PUNISHER: WAR ZONE
Punisher: War Zone was originally intended as a sequel to the 2004 film but ended up being more of a reboot. It still comes from producer Gale Ann Hurd and it had been planned that Thomas Jane reprise the role of Frank Castle but Jane declined after deciding that the script was too violent and comic-bookish. (It is disappointing when someone like Thomas Jane takes up a role in a comic-book adapted film, the series returns to a more faithful depiction of the comic-book than any of the other Punisher films to date, whereupon Jane departs dismissing it as too comic-bookish. It could be a textbook definition of the phrase being out of touch with your target audience). The central role of The Punisher/Frank Castle has now been recast with British actor Ray Stevenson who had come to notice internationally after a small role in King Arthur (2004) and then as one of the leads in tvs Rome (2005-7).
Jonathan Hensleigh has been replaced by German director Lexi Alexander, a karate and kickboxing champion who had previously worked as a stuntwoman before making her directorial debut with Green Street/Hooligans (2005), a testosteronally fired up film about soccer hooliganism. Lexi Alexander gives Punisher: War Zone a great energy there is a wonderful opening scene in the midst of a mob meeting where the lights abruptly go out and Ray Stevenson appears standing on the dinner table lighting a flare, before abruptly beheading the mafia boss, despatching others with knives thrown into their faces and a chair impaled in someones head, before he hangs suspended upside down from the chandelier by his feet spinning around in a circle as he eliminates everybody else with an uzi. It is a scene that comes with a great visceral kick that has more of The Punisher to it in five minutes than the previous film had in its entire running time.
Unlike Jonathan Hensleigh, Lexi Alexander is not afraid to hold back on the violence Dominic West is despatched by being thrown into a crunching machine filled with glass; a criminal gang are bazookaed by Ray Stevenson as they conduct mid-air acrobatics; others are dropped from buildings to be impaled on spiked railings; and we see faces shot off and fingers impaled in eyeballs. The script, which comes from the duo that co-wrote Iron Man the same year, pays much more respect to the comic-book source and introduces a number of supporting characters and villains from the comic-book. (The film is notedly produced under the Marvel Knights banner, a Marvel comic-book imprint that was designed to deal with more adult material). Punisher: War Zone is even a different film to the original visually much darker in tone, much more richly vibrant in its lighting schemes. It has the feel of a real Punisher film at last.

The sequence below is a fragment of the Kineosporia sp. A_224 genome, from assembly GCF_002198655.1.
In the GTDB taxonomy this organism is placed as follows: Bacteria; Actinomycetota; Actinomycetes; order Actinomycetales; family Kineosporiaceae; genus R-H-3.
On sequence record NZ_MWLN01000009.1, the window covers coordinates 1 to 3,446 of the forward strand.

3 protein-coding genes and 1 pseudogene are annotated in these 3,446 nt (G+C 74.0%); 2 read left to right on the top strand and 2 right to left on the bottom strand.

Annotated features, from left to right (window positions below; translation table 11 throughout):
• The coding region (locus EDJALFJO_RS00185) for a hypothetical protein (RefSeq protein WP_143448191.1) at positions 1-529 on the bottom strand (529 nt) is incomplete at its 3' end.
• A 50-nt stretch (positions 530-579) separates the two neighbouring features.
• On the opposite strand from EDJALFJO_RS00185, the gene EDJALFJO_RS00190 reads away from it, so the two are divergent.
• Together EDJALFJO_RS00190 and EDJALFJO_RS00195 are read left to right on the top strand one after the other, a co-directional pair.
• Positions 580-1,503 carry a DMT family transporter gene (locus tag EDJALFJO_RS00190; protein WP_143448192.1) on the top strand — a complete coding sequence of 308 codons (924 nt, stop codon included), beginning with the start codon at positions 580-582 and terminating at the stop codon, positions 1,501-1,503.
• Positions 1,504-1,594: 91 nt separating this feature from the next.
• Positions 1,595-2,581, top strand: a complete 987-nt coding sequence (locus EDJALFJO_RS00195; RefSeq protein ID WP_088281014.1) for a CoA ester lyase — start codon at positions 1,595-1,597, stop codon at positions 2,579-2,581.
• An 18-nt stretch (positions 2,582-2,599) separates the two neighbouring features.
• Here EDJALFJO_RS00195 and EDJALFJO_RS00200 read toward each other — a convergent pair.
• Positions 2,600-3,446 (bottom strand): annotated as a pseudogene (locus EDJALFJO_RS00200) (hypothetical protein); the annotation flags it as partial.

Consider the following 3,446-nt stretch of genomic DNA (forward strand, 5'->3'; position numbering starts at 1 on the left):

One feels somewhat dubious about Ray Stevenson in the title role. The 64 Stevenson looks more like a British bouncer than a comic-book superhero. He seems too dour to fill out a larger than life role like The Punisher. Unfortunately, in that Ray Stevenson looks like a big lunk in the role, he fails to bring much emotional depth to the scenes where Castle visits Julie Benzs widow, expressing regret for the killing of an innocent. Dominic West, a British actor who has gained a reasonable profile on American screens ever since tvs The Wire (2002-8) and has turned up everywhere from Mona Lisa Smile (2003) to The Forgotten (2004), 300 (2007), Hannibal Rising (2007) and John Carter (2012), plays the super-villain Jigsaw. West seems to regard comic-book adaptation as meaning an opportunity to give a thoroughly broad and over-the-top playing. The one who stands out in his performance is Doug Hutchinson. He has a chilling deadliness in his presence and Lexi Alexander gives him full opportunity to play to the gallery killing people everywhere. It is he more so than the over-acting Dominic West who becomes the real villain of the show.
There have been no further Punisher films, although Frank Castle makes a cameo appearance in the animated Iron Man: Rise of Technovore (2013) voiced by Norman Reedus and in the second season of the tv series Daredevil (2015 ) played by Jon Bernthal.